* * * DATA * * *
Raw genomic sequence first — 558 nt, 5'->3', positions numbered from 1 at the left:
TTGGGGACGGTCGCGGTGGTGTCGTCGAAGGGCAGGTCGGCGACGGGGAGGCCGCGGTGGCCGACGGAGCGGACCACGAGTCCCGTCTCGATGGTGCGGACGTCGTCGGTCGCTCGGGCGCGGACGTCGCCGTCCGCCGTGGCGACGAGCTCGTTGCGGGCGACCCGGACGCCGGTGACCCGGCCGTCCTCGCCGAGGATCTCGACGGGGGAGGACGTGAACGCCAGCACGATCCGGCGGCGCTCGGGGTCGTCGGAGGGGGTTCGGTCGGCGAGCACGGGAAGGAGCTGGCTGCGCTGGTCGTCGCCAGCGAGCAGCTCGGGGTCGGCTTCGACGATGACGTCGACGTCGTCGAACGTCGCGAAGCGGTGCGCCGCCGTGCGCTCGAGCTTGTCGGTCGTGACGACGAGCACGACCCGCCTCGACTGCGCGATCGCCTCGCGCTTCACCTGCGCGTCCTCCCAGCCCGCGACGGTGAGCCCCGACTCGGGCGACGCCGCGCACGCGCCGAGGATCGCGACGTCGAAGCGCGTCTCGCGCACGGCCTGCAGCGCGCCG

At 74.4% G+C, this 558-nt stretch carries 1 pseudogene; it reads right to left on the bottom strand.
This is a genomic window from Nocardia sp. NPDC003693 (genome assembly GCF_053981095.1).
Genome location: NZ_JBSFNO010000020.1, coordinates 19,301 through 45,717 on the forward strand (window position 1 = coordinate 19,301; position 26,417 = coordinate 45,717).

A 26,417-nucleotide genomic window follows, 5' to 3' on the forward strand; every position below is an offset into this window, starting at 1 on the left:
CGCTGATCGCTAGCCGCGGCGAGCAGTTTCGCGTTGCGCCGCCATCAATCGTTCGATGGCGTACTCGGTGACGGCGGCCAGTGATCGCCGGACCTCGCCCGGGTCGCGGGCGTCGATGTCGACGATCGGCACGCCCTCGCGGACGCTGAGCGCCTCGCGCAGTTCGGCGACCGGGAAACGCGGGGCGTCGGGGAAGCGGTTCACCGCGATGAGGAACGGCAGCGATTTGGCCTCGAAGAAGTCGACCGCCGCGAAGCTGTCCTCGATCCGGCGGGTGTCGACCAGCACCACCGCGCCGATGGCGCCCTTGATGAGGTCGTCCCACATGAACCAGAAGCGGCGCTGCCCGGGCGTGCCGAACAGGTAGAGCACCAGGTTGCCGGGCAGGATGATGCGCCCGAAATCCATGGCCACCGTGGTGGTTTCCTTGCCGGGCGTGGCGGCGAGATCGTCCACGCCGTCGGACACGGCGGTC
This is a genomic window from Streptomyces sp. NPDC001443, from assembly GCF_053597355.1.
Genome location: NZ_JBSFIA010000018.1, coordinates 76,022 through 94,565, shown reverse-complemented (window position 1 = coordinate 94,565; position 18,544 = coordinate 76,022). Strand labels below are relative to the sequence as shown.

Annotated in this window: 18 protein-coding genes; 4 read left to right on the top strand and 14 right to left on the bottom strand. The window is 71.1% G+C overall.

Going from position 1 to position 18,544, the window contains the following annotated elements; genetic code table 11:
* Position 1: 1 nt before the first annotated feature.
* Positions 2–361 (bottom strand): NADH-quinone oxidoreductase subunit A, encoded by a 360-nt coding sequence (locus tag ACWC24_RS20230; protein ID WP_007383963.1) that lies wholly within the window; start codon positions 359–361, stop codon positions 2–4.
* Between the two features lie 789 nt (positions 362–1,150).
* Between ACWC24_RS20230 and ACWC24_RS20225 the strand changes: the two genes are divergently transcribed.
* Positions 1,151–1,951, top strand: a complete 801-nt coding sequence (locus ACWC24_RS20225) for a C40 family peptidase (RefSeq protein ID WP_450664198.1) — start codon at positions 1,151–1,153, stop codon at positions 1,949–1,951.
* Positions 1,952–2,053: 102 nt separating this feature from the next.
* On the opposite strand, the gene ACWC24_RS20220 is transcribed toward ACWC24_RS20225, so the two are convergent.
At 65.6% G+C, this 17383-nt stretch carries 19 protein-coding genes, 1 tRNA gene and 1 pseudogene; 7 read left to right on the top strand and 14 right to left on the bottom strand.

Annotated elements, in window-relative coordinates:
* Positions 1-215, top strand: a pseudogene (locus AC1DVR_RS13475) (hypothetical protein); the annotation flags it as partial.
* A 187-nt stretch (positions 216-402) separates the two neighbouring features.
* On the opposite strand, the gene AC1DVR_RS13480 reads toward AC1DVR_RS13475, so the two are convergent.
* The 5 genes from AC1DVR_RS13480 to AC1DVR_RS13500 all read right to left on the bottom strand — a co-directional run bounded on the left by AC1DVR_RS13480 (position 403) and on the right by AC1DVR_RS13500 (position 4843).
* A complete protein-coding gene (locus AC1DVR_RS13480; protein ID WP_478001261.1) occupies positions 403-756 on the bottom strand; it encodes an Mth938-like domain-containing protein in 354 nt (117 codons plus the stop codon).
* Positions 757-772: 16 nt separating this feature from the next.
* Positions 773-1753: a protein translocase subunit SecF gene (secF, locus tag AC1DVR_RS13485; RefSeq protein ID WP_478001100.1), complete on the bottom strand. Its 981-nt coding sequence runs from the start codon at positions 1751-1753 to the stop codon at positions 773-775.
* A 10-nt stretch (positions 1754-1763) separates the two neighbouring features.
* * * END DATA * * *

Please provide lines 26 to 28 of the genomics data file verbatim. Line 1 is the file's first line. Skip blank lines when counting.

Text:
* Positions 757-772: 16 nt separating this feature from the next.
* Positions 773-1753: a protein translocase subunit SecF gene (secF, locus tag AC1DVR_RS13485; RefSeq protein ID WP_478001100.1), complete on the bottom strand. Its 981-nt coding sequence runs from the start codon at positions 1751-1753 to the stop codon at positions 773-775.
* A 10-nt stretch (positions 1754-1763) separates the two neighbouring features.